Asus fires up Android tablet with Tegra 2

The tech gossip vine was swinging in full force yesterday, when Asus announced that it would launch a “killer product” in June this year. What could it be? A new Eee PC, another Wii controller rip-off or perhaps a new tablet?

According to DigiTimes, the company’s chairman Jonney Shih said Asus - unlike Apple - would adopt open-source platforms including ARM and Google combinations, and Windows/Intel to suit consumer demand.

This has led a few people to speculate that the aforementioned “killer product” is an ARM-based tablet PC running open source software, and they could well be right.

Our sources say that the forthcoming “killer product” is indeed a tablet PC, which will be based on Nvidia’s Tegra 2 technology, and will run Google’s Android OS.

Nvidia’s Tegra 2 technology is based on a 1GHz dual-core version of ARM’s Cortex A9 processor, and also features a 3D graphics processor and hardware HD video decoder. This is plenty of power for a tablet running Android.

Nvidia also hinted at this likelihood, when its PR guru for Northern Europe, Ben Berraondo, posted a tweet about it yesterday, saying “Oooh #Asus 'planning a 'killer product' for June'....I sense something ARM based in the air #Tegra,” before linking to this story on Engadget.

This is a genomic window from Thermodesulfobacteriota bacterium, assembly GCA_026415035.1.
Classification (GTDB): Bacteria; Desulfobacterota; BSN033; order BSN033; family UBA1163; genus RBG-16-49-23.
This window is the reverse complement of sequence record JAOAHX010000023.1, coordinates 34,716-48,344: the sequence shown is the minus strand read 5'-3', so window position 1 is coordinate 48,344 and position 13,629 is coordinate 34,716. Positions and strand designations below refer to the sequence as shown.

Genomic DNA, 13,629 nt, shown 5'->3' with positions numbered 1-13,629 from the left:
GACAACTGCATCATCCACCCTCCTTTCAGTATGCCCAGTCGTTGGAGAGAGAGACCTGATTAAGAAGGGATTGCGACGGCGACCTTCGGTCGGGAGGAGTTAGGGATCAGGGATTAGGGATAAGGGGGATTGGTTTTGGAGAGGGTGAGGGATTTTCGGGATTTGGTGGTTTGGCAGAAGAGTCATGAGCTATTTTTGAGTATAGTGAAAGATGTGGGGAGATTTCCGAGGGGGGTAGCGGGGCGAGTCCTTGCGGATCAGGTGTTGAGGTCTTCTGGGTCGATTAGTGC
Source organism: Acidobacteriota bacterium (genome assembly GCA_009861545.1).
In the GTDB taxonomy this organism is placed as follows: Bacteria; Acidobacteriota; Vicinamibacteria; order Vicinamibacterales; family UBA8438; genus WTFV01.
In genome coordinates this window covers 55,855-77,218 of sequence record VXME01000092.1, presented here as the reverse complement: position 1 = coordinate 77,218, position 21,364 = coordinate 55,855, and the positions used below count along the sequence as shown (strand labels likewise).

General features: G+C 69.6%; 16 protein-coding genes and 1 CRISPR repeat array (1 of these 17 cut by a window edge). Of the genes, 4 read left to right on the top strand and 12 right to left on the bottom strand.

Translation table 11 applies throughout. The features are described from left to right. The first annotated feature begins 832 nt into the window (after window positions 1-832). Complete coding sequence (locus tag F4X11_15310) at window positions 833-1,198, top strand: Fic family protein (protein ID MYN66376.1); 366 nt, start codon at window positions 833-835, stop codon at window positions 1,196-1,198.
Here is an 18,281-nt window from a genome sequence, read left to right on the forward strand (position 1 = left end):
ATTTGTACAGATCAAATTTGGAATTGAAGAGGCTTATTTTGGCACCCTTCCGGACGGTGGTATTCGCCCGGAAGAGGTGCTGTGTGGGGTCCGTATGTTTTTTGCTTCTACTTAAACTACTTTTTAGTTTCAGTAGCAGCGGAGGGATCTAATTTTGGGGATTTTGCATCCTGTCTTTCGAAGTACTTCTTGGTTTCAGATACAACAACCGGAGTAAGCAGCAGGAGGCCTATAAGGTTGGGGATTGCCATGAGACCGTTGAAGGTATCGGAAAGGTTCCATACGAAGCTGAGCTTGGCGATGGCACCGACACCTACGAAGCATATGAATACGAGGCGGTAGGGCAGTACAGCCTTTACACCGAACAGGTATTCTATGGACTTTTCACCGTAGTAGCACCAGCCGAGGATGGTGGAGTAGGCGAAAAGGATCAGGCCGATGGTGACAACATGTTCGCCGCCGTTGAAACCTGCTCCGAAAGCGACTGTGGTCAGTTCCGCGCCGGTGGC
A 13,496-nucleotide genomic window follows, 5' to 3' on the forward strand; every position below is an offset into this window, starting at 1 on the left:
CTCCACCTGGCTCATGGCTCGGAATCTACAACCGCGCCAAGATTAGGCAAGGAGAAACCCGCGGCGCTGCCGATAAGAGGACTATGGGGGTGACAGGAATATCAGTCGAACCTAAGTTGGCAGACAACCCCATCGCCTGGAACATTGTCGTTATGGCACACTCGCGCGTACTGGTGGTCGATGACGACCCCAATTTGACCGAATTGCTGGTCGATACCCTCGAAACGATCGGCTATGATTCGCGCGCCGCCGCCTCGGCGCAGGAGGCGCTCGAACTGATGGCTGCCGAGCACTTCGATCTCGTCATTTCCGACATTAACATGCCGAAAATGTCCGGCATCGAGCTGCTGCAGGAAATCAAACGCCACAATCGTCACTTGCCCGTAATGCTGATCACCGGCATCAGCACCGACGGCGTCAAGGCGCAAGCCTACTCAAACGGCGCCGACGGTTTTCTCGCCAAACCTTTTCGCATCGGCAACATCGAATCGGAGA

According to our sources, the product should be up and running in time for Computex this year. In fact, an early sample of an Asus tablet concept design was shown off on Nvidia’s stand at CES this year, and shown again in Nvidia's CES presentation (see the picture above). Our sources say that this is very likely to be a prototype of the aforementioned “killer product.”

Asus just has to get the price right if it wants to compete with Apple, and the rumour mill suggests that it will cost under $500 US, which is around the starting price of the Apple iPad.

Asus certainly has the manufacturing expertise; it’s already manufactured iPods and MacBooks on behalf of Apple. However, Asus will need to price its tablet much more competitively if it really wants the company to become the open-source equivalent to Apple.